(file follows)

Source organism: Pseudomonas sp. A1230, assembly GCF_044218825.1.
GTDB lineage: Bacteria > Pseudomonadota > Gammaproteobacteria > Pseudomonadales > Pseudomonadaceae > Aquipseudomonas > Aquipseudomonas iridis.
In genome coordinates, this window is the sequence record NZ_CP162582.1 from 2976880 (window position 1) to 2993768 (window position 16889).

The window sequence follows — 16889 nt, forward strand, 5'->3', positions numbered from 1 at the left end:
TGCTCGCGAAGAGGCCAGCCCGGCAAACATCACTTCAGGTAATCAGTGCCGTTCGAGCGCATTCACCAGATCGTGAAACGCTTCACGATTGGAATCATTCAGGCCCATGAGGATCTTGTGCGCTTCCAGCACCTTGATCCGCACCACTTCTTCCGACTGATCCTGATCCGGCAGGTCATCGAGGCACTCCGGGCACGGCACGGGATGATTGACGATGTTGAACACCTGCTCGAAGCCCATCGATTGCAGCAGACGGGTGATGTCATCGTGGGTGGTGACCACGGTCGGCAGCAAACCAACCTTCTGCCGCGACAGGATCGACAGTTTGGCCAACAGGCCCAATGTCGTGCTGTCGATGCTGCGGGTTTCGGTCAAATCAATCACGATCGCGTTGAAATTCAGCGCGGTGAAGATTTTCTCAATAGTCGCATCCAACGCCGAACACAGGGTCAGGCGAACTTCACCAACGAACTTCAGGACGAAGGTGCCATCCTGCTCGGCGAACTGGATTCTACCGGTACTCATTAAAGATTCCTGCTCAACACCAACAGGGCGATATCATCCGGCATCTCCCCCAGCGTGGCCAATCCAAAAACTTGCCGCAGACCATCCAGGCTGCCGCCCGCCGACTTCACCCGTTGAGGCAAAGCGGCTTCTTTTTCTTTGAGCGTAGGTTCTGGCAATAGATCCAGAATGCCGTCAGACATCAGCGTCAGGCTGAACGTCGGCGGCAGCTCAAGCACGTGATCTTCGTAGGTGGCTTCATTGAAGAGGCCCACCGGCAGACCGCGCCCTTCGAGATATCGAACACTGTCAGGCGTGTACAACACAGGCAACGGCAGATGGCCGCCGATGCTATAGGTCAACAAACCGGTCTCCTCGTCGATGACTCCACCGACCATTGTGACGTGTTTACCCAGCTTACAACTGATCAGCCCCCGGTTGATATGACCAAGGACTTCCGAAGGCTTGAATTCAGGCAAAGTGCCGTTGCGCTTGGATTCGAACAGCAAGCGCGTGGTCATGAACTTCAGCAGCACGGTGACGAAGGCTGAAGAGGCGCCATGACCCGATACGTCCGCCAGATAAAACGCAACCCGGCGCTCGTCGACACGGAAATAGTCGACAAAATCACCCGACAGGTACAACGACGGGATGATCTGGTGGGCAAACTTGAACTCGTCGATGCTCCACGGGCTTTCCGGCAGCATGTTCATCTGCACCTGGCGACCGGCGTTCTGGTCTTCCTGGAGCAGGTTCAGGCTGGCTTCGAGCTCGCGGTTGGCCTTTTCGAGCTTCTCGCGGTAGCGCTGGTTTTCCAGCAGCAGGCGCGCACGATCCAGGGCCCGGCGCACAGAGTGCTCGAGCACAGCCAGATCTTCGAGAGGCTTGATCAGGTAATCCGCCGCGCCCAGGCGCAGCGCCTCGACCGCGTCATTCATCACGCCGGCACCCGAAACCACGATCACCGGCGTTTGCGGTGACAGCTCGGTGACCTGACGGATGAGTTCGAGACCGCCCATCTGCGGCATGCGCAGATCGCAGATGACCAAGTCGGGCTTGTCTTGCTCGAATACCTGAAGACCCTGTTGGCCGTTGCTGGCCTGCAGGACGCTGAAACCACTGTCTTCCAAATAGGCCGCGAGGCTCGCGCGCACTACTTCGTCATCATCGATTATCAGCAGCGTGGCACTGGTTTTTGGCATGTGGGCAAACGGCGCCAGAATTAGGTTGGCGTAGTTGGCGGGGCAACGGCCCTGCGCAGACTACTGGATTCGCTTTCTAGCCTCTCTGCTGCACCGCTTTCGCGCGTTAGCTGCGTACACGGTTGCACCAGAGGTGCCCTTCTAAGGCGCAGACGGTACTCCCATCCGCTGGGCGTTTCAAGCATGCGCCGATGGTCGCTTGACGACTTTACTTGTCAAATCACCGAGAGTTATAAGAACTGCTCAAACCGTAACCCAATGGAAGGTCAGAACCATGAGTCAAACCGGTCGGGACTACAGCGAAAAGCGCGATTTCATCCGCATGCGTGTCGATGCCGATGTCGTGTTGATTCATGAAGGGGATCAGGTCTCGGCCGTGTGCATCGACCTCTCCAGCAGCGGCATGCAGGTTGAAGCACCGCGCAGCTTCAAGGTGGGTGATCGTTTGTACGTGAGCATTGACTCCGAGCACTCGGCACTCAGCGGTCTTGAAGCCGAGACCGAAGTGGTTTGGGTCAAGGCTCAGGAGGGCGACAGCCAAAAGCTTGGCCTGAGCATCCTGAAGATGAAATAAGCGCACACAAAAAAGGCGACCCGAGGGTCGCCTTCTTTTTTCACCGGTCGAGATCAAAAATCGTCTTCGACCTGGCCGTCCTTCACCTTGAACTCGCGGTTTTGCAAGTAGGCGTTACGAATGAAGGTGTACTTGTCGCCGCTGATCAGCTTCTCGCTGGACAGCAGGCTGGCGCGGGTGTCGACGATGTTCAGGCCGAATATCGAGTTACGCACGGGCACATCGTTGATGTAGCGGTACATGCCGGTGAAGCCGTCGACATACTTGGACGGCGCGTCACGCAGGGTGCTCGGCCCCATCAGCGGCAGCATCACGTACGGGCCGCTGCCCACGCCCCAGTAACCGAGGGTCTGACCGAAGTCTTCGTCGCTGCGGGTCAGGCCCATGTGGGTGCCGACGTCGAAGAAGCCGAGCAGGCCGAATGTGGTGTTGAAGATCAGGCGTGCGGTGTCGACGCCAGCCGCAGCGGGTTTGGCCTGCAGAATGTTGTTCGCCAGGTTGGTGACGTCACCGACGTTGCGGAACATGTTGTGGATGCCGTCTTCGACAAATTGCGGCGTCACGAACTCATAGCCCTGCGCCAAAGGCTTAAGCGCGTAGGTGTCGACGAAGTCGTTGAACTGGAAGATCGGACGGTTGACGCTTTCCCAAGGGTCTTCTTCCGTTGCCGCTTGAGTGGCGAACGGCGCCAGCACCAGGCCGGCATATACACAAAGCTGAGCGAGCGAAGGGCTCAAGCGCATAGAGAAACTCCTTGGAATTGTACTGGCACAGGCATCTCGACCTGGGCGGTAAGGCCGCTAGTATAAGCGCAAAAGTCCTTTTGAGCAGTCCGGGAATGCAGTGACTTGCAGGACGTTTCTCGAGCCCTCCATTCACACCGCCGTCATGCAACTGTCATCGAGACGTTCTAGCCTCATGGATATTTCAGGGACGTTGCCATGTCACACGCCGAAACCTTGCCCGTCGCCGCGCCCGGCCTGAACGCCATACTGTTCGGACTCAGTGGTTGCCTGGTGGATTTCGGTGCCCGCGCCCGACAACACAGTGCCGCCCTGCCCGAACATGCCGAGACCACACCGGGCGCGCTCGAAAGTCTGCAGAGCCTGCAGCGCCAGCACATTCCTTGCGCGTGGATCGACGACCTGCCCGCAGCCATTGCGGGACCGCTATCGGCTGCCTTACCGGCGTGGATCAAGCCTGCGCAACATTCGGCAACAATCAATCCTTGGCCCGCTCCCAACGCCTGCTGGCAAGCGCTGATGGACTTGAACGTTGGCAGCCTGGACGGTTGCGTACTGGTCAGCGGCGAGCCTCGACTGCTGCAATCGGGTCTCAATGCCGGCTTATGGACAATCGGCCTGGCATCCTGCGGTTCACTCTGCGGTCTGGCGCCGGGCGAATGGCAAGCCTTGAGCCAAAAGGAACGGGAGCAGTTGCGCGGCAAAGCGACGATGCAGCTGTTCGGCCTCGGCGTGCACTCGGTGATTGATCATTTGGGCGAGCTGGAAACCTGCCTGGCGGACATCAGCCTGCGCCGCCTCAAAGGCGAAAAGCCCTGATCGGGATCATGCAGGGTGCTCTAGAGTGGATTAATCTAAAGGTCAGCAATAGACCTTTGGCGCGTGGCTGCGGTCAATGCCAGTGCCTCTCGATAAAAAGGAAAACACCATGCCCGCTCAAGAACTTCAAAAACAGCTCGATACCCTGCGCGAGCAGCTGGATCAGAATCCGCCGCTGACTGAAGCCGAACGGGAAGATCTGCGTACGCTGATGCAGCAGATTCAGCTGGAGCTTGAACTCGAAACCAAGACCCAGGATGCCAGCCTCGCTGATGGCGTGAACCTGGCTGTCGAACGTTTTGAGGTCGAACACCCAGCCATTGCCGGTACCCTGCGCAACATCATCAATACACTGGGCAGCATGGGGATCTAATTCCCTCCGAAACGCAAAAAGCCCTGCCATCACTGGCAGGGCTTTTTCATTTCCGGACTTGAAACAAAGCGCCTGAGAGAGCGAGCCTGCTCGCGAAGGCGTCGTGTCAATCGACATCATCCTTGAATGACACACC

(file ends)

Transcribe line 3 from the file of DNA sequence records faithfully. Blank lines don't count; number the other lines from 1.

In genome coordinates, this window is the sequence record NZ_CP162582.1 from 2976880 (window position 1) to 2993768 (window position 16889).